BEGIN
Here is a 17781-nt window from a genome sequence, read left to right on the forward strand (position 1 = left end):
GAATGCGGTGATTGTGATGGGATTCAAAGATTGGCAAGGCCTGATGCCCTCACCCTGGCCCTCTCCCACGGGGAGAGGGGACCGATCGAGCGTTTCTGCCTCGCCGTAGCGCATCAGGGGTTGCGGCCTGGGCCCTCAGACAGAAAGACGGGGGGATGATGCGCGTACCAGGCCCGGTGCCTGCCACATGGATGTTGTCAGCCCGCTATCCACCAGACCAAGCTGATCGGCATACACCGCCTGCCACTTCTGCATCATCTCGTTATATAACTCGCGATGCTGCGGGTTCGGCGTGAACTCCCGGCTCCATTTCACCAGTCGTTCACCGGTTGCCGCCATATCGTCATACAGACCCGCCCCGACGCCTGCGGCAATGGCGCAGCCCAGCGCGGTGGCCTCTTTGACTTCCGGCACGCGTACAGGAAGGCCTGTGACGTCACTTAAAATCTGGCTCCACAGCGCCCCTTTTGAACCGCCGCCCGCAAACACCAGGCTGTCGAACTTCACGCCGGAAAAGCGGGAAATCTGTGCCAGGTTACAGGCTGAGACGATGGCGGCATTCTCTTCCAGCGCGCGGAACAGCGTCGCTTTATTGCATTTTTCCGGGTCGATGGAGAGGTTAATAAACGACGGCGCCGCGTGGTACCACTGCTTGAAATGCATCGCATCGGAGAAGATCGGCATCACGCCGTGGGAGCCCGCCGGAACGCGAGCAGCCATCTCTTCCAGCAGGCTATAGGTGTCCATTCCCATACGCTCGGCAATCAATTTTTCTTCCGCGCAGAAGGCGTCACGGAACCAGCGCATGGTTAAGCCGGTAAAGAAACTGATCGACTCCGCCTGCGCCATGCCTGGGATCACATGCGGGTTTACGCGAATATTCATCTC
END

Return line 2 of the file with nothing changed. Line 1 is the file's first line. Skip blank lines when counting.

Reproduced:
GAATGCGGTGATTGTGATGGGATTCAAAGATTGGCAAGGCCTGATGCCCTCACCCTGGCCCTCTCCCACGGGGAGAGGGGACCGATCGAGCGTTTCTGCCTCGCCGTAGCGCATCAGGGGTTGCGGCCTGGGCCCTCAGACAGAAAGACGGGGGGATGATGCGCGTACCAGGCCCGGTGCCTGCCACATGGATGTTGTCAGCCCGCTATCCACCAGACCAAGCTGATCGGCATACACCGCCTGCCACTTCTGCATCATCTCGTTATATAACTCGCGATGCTGCGGGTTCGGCGTGAACTCCCGGCTCCATTTCACCAGTCGTTCACCGGTTGCCGCCATATCGTCATACAGACCCGCCCCGACGCCTGCGGCAATGGCGCAGCCCAGCGCGGTGGCCTCTTTGACTTCCGGCACGCGTACAGGAAGGCCTGTGACGTCACTTAAAATCTGGCTCCACAGCGCCCCTTTTGAACCGCCGCCCGCAAACACCAGGCTGTCGAACTTCACGCCGGAAAAGCGGGAAATCTGTGCCAGGTTACAGGCTGAGACGATGGCGGCATTCTCTTCCAGCGCGCGGAACAGCGTCGCTTTATTGCATTTTTCCGGGTCGATGGAGAGGTTAATAAACGACGGCGCCGCGTGGTACCACTGCTTGAAATGCATCGCATCGGAGAAGATCGGCATCACGCCGTGGGAGCCCGCCGGAACGCGAGCAGCCATCTCTTCCAGCAGGCTATAGGTGTCCATTCCCATACGCTCGGCAATCAATTTTTCTTCCGCGCAGAAGGCGTCACGGAACCAGCGCATGGTTAAGCCGGTAAAGAAACTGATCGACTCCGCCTGCGCCATGCCTGGGATCACATGCGGGTTTACGCGAATATTCATCTC